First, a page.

Bowie hotspot

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The Bowie hotspot is marked 3 on map.
Over millions of years, the Pacific Plate has moved over the Bowie hotspot, creating the Kodiak-Bowie Seamount chain in the Gulf of Alaska

The Bowie hotspot is a volcanic hotspot, located 180 kilometres (110 mi) west of the Queen Charlotte Islands in the Pacific Ocean.

Almost all magma created by the hotspot has the composition of basalt, and so the volcanoes are constructed almost entirely of this igneous rock. The eruptions from the Bowie hotspot are effusive eruptions because basaltic magma is relatively fluid compared with magmas typically involved in more explosive eruptions, such as the andesitic magmas that produce some of the spectacular and dangerous eruptions around the margins of the Pacific Ocean.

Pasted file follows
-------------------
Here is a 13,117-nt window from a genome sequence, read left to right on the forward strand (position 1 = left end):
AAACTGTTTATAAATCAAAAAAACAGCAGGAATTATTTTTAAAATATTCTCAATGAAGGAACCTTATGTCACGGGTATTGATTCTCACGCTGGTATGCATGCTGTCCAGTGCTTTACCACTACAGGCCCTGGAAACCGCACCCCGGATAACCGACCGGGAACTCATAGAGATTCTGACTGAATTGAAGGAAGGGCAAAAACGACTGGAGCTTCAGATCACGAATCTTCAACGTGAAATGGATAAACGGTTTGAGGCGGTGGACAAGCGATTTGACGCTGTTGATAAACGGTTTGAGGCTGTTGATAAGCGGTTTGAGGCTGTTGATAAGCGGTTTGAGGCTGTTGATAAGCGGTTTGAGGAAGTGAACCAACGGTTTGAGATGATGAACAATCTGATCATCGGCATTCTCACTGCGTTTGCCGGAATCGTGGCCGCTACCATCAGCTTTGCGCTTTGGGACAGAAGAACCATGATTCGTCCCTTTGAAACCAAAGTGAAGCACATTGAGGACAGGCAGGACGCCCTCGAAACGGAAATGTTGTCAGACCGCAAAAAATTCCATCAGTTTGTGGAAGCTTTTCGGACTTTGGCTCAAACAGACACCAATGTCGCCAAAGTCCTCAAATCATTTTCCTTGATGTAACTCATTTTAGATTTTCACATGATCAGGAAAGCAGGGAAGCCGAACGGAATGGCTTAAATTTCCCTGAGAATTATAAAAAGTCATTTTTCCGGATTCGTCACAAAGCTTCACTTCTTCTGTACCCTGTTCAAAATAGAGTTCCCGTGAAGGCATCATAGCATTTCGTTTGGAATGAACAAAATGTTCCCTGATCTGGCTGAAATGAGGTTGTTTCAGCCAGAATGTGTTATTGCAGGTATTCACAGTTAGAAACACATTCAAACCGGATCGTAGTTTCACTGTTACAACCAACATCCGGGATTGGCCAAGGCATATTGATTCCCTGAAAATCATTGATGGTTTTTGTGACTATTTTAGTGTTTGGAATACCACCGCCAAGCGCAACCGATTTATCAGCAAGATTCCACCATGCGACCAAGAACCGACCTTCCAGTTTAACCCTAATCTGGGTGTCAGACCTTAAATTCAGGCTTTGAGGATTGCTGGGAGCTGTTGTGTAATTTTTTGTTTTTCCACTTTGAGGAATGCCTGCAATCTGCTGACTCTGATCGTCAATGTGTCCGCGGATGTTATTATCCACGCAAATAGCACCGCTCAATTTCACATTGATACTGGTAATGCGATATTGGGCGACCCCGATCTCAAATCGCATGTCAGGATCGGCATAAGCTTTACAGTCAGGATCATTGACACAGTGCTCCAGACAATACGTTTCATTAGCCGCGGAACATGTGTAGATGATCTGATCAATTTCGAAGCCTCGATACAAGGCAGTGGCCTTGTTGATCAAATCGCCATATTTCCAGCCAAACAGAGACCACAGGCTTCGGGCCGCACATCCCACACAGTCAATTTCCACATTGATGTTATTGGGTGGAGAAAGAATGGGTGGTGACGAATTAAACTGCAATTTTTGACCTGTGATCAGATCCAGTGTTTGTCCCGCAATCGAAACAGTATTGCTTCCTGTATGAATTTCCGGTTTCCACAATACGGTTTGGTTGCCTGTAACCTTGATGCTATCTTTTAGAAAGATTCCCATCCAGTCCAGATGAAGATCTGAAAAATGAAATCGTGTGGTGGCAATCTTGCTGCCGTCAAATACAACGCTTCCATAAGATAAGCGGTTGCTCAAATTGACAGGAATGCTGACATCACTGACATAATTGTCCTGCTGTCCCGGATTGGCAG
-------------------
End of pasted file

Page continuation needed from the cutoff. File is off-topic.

Bowie hotspot is believed to be perhaps 100 to 150 km (60 to 90 mi) wide and underlain by a mantle plume that is relatively deep. It is also considerably weak.[1]

Eruptions from the Bowie hotspot have left a trail of underwater mountains across the Pacific, called the Kodiak-Bowie Seamount chain,[2] which is an underwater mountain region of seamounts along a line beneath the northern Pacific Ocean. The oldest volcano in the chain is Kodiak Seamount with an estimated age of 24 million years and the youngest called Bowie Seamount.

Geological studies show that the base of Bowie Seamount formed less than a million years ago. The summit of Bowie Seamount is even younger and shows signs of having been active as recently as 18,000 years ago. Because of its shallow depth, some geologists believe Bowie Seamount was an active volcanic island throughout last ice age.

See also[edit]

References[edit]

  1. ^ Nataf, Henri-Claude (2000). "Seismic Imaging of Mantle Plumes". Annual Review of Earth and Planetary Sciences 28 (1): 391–417. Bibcode:2000AREPS..28..391N. doi:10.1146/annurev.earth.28.1.391. 
  2. ^ "NOAA Ocean Explorer: Gulf of Alaska 2004". Retrieved 2007-09-02.